Farming in transition in East Africa: financial risk taking and agricultural intensification

Dec 8, 2015Past opportunities, ZELS Project


  • Professor Eric Fèvre, Veterinary Infectious Diseases, Institute of Infection and Global Health
  • Dr Rob Christley, Institute of Infection and Global Health
  • Professor Jude Robinson, Department of Sociology, Social Policy and Criminology

Academic Partner

Dr Salome Buckachi, Institute of Anthropology, Gender and African Studies, University of Nairobi, Kenya

Industry Partner

Financial Sector Development Programme (FSD)-Africa

Funding Details

The PhD Studentship (Tuition fees + stipend of £ 13,726 annually over 4 years) is available for Home/EU students. In addition, a budget for use in own responsibility will be provided.

Project description

Farming in transition in East Africa: financial risk taking and agricultural intensification

In East Africa, and specifically in Kenya (where this study would be based) small-holder livestock production systems, in which farmers grow crops and keep a small diversity of a small number of domestic livestock, are moving from a subsistence model, where farmers grow produce for home consumption, to one of increased commercialisation, intensification and consumer focus (Pretty et al 2011), where the livestock and crops are also grown for commercial gain.  Simultaneously, a greater proportion of Africa’s population is urbanised, making market-oriented farming more important for food security.  This change requires farmers to engage with new value chains for both inputs and outputs.  Shifting from a subsistence system to one in which the market dominates represents a huge financial risk for poor farmers: it requires investment (eg in more farm inputs, in a labour force, in improved breeds of livestock, in transport) and access to more complex financial products (eg loans and credit).  The returns are uncertain, due to market volatility, poorly developed value chains (especially for livestock and animal source foods) and increased exposure to infectious disease problems (improved livestock breeds may be more susceptible to endemic infections).  Despite these risks, such changes are clearly happening throughout Kenya and elsewhere in Africa, because success can reap great financial rewards.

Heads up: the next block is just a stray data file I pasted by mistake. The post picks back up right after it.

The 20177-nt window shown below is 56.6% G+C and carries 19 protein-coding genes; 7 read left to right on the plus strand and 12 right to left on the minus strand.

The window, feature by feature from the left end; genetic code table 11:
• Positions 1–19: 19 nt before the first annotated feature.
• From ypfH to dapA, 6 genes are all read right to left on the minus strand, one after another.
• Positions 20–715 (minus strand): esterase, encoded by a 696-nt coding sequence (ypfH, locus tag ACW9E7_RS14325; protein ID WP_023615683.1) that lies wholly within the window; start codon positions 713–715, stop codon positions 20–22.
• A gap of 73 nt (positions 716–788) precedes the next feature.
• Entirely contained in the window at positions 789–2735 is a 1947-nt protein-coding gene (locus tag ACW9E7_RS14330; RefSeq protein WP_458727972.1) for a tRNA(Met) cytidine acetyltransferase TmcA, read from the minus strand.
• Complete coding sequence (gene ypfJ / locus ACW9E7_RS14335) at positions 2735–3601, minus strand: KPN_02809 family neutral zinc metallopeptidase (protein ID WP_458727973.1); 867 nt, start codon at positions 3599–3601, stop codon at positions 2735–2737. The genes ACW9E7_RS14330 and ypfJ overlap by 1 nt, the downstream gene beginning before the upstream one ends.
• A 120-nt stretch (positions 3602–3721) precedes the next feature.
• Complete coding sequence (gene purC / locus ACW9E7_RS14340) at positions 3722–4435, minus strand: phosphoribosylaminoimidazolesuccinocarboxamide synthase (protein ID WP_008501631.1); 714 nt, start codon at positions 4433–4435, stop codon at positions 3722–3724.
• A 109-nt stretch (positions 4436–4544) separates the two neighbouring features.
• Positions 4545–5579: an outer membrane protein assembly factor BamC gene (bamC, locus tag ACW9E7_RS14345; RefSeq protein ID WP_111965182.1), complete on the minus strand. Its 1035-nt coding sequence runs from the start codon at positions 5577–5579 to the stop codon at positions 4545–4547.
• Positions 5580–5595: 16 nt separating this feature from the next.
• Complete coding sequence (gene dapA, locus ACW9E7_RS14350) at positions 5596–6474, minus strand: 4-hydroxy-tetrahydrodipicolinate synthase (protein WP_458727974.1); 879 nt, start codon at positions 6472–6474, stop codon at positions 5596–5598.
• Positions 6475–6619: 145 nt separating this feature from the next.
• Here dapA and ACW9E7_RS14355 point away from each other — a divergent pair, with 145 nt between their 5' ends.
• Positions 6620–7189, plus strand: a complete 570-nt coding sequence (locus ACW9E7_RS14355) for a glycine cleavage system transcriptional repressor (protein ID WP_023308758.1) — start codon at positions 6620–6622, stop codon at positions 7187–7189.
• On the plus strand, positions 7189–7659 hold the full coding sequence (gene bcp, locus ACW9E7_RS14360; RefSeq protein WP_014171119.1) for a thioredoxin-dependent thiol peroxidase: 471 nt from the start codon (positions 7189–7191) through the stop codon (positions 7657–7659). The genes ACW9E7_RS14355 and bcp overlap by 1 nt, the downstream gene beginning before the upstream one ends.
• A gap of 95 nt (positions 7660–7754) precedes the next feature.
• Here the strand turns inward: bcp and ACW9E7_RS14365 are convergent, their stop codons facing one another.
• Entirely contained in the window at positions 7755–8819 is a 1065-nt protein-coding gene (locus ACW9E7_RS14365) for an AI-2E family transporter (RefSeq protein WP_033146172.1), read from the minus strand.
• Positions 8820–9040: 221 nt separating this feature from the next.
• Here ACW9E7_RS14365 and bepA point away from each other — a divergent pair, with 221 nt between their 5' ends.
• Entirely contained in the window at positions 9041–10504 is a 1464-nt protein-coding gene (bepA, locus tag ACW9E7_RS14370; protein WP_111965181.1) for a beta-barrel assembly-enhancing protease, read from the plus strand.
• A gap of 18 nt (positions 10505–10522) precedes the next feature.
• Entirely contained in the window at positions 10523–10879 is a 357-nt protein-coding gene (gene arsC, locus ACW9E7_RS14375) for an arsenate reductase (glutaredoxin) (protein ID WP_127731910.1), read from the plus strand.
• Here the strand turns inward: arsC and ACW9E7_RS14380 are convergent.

Understanding the motivations behind this risk taking, and the impact it has on the family, how long it takes to generate a return and what sacrifices are made in pursuit of this profit, is a highly relevant objective.  Understanding the changes at an individual farm level would allow extrapolation to understanding these changes on a larger scale, and inform the advice that several intermediaries (NGOs, government, private sector institutions, etc.) give to farmers and policy implementers.  In addition, understanding farmers’ financial decisions can help financial institutions and those who support them to offer tailored, context specific financial products.  Kenya has an impressive history of innovation in the financial services sector, targeting low-income households (eg Mpesa, MShwari, etc).